The rise of big data and advances in information technology has serious implications for our ability to deliver sufficient bandwidth to meet the growing demand.
Data of the Rubik's cube sent and received. (Credit: Wits University)
Researchers at the University of the Witwatersrand in Johannesburg, South Africa, and the Council for Scientific and Industrial Research (CSIR) are looking at alternative sources that will be able to take over where traditional optical communications systems are likely to fail in future.
In their latest research, published online today (10 June 2016) in the scientific journal, Scientific Reports, the team from South Africa and Tunisia demonstrate over 100 patterns of light used in an optical communication link, potentially increasing the bandwidth of communication systems by 100 times.
The work is freely available online at http://www.nature.com/articles/srep27674 [This link will only be available once the paper is published online.]
The idea was conceived by Professor Andrew Forbes from Wits University, who led the collaboration. The key experiment was performed by Dr Carmelo Rosales-Guzman, a Research Fellow in the Structured Light group in the Wits School of Physics, and Dr Angela Dudley of the CSIR, an honorary academic at Wits.
The first experiments on the topic were carried out by Abderrahmen Trichili of Sup'Com (Tunisia) as a visiting student to South Africa as part of an African Laser Centre funded research project. The other team members included Bienvenu Ndagano (Wits), Dr Amine Ben Salem (Sup'Com) and Professor Mourad Zghal (Sup'Com), all of who contributed significantly to the work.
Bracing for the bandwidth ceiling
Traditional optical communication systems modulate the amplitude, phase, polarisation, colour and frequency of the light that is transmitted. Yet despite these technologies, we are predicted to reach a bandwidth ceiling in the near future.
But light also has a "pattern" - the intensity distribution of the light, that is, how it looks on a camera or a screen.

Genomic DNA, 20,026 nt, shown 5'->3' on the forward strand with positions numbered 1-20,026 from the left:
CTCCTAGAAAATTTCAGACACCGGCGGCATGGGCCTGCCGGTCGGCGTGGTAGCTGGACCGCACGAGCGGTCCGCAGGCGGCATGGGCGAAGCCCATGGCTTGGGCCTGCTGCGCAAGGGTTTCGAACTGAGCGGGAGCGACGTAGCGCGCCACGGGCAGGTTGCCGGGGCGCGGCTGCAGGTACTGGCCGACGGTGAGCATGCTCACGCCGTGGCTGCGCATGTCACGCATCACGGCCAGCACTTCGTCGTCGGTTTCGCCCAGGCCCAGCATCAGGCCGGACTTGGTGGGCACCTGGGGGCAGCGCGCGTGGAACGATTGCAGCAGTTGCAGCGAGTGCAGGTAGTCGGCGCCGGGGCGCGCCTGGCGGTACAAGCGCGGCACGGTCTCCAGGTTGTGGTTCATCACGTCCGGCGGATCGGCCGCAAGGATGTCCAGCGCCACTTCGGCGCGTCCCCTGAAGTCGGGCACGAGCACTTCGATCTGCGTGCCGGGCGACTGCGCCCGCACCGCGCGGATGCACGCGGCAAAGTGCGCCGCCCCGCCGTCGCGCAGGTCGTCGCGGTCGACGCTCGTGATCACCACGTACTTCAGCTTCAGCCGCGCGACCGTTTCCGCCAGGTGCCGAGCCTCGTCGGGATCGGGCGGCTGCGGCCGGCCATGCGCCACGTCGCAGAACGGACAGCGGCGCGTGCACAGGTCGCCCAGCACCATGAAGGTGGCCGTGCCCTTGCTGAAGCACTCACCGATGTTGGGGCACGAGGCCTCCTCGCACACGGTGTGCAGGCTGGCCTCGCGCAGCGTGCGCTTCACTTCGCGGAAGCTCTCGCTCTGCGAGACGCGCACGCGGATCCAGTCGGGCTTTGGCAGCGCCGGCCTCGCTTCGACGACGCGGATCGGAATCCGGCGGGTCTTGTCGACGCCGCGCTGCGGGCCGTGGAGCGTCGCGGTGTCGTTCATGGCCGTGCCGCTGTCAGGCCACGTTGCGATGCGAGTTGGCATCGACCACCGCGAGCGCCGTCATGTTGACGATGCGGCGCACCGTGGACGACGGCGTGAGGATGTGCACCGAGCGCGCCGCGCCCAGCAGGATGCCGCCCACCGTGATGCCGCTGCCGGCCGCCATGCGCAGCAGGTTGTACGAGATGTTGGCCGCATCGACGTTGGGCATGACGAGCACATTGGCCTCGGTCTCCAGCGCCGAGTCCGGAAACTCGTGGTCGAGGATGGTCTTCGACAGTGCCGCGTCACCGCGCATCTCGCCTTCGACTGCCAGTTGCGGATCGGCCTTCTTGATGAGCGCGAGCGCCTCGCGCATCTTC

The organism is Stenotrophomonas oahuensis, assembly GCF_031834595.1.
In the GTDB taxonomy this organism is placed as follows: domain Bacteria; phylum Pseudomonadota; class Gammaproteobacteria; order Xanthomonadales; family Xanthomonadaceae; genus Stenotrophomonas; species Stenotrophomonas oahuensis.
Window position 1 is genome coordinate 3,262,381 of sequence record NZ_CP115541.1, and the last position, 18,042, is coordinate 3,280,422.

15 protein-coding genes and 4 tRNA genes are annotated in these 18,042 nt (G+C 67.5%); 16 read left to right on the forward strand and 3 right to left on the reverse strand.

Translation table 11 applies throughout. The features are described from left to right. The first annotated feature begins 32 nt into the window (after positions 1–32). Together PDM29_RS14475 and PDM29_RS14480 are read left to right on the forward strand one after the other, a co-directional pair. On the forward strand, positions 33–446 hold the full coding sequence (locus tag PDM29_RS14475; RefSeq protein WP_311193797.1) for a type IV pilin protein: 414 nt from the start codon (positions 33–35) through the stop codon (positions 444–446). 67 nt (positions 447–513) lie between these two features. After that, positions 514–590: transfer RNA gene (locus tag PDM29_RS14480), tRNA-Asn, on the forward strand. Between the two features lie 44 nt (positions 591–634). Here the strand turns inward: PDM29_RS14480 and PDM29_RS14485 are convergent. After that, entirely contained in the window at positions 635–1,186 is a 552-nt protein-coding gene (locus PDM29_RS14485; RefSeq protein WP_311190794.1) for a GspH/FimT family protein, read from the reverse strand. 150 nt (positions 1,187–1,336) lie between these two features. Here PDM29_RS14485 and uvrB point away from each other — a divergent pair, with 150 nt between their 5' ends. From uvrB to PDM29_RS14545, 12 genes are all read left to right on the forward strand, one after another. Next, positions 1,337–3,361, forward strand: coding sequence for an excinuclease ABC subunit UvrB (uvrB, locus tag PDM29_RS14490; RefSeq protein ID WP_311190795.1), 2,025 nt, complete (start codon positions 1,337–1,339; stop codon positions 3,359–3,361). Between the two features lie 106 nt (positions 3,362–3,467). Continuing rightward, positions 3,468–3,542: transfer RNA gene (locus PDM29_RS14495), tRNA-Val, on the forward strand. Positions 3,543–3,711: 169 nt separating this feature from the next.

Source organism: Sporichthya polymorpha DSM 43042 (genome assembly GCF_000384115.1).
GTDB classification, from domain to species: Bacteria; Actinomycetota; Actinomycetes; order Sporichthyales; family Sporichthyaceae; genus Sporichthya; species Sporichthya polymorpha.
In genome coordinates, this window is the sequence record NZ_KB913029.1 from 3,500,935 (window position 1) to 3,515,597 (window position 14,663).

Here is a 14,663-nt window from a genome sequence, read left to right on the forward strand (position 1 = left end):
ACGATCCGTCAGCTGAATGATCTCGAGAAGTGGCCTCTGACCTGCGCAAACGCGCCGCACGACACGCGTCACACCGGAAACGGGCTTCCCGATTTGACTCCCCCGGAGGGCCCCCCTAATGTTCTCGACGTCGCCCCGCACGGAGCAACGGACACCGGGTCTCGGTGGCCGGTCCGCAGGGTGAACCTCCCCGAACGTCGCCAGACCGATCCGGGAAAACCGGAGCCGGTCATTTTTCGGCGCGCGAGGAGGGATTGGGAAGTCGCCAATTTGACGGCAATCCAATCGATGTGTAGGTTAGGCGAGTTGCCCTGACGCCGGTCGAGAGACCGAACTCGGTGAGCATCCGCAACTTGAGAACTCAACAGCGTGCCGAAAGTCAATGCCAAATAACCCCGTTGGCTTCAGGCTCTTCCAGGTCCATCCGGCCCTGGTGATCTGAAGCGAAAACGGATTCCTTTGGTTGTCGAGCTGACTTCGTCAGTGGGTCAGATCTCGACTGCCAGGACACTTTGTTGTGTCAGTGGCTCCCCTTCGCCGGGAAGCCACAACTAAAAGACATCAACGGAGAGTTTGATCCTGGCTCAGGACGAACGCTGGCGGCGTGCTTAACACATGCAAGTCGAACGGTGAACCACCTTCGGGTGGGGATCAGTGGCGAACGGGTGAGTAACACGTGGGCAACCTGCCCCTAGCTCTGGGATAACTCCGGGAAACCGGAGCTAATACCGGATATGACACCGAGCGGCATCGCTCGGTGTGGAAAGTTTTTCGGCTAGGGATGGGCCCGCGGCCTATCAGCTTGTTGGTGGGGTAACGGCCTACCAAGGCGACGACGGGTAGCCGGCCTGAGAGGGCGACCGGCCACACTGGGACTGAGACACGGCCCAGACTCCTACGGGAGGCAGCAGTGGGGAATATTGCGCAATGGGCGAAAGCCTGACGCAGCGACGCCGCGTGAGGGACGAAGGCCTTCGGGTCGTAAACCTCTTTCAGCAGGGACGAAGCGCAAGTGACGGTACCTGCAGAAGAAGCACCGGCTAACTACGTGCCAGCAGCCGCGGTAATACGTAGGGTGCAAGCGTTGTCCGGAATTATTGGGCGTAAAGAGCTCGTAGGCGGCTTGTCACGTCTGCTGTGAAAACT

Since these patterns are unique, they can be used to encode information:
pattern 1 = channel 1 or the letter A,
pattern 2 = channel 2 or the letter B, and so on.
What does this mean?
That future bandwidth can be increased by precisely the number of patterns of light we are able to use.
Ten patterns mean a 10x increase in existing bandwidth, as 10 new channels would emerge for data transfer.
At the moment modern optical communication systems only use one pattern. This is due to technical hurdles in how to pack information into these patterns of light, and how to get the information back out again.
How the research was done
In this latest work, the team showed data transmission with over 100 patterns of light, exploiting three degrees of freedom in the process.
They used digital holograms written to a small liquid crystal display (LCD) and showed that it is possible to have a hologram encoded with over 100 patterns in multiple colours.
"This is the highest number of patterns created and detected on such a device to date, far exceeding the previous state-of-the-art," says Forbes.
One of the novel steps was to make the device 'colour blind', so the same holograms can be used to encode many wavelengths.
According to Rosales-Guzman to make this work "100 holograms were combined into a single, complex hologram. Moreover, each sub-hologram was individually tailored to correct for any optical aberrations due to the colour difference, angular offset and so on".
The next stage is to move out of the laboratory and demonstrate the technology in a real-world system.
"We are presently working with a commercial entity to test in just such an environment," says Forbes. The approach of the team could be used in both free-space and optical fibre networks.